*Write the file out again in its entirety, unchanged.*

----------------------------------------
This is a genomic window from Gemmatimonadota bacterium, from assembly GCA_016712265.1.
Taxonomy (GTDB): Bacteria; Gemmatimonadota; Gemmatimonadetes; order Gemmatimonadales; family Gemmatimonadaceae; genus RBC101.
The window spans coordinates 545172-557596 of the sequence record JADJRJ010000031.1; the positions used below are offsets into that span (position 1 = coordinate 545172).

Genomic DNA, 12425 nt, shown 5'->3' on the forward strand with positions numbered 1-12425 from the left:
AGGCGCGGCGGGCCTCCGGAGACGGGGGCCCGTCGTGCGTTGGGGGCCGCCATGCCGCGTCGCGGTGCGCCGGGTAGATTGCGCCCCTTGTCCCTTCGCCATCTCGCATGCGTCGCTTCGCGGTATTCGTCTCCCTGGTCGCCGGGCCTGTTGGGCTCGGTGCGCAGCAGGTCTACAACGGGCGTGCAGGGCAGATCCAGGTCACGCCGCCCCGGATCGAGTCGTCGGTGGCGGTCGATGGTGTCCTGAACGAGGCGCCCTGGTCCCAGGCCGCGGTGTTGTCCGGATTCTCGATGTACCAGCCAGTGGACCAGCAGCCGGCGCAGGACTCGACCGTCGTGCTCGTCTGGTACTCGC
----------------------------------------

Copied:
This is a genomic window from Gemmatimonadota bacterium, from assembly GCA_016712265.1.
Taxonomy (GTDB): Bacteria; Gemmatimonadota; Gemmatimonadetes; order Gemmatimonadales; family Gemmatimonadaceae; genus RBC101.
The window spans coordinates 545172-557596 of the sequence record JADJRJ010000031.1; the positions used below are offsets into that span (position 1 = coordinate 545172).

Genomic DNA, 12425 nt, shown 5'->3' on the forward strand with positions numbered 1-12425 from the left:
AGGCGCGGCGGGCCTCCGGAGACGGGGGCCCGTCGTGCGTTGGGGGCCGCCATGCCGCGTCGCGGTGCGCCGGGTAGATTGCGCCCCTTGTCCCTTCGCCATCTCGCATGCGTCGCTTCGCGGTATTCGTCTCCCTGGTCGCCGGGCCTGTTGGGCTCGGTGCGCAGCAGGTCTACAACGGGCGTGCAGGGCAGATCCAGGTCACGCCGCCCCGGATCGAGTCGTCGGTGGCGGTCGATGGTGTCCTGAACGAGGCGCCCTGGTCCCAGGCCGCGGTGTTGTCCGGATTCTCGATGTACCAGCCAGTGGACCAGCAGCCGGCGCAGGACTCGACCGTCGTGCTCGTCTGGTACTCGC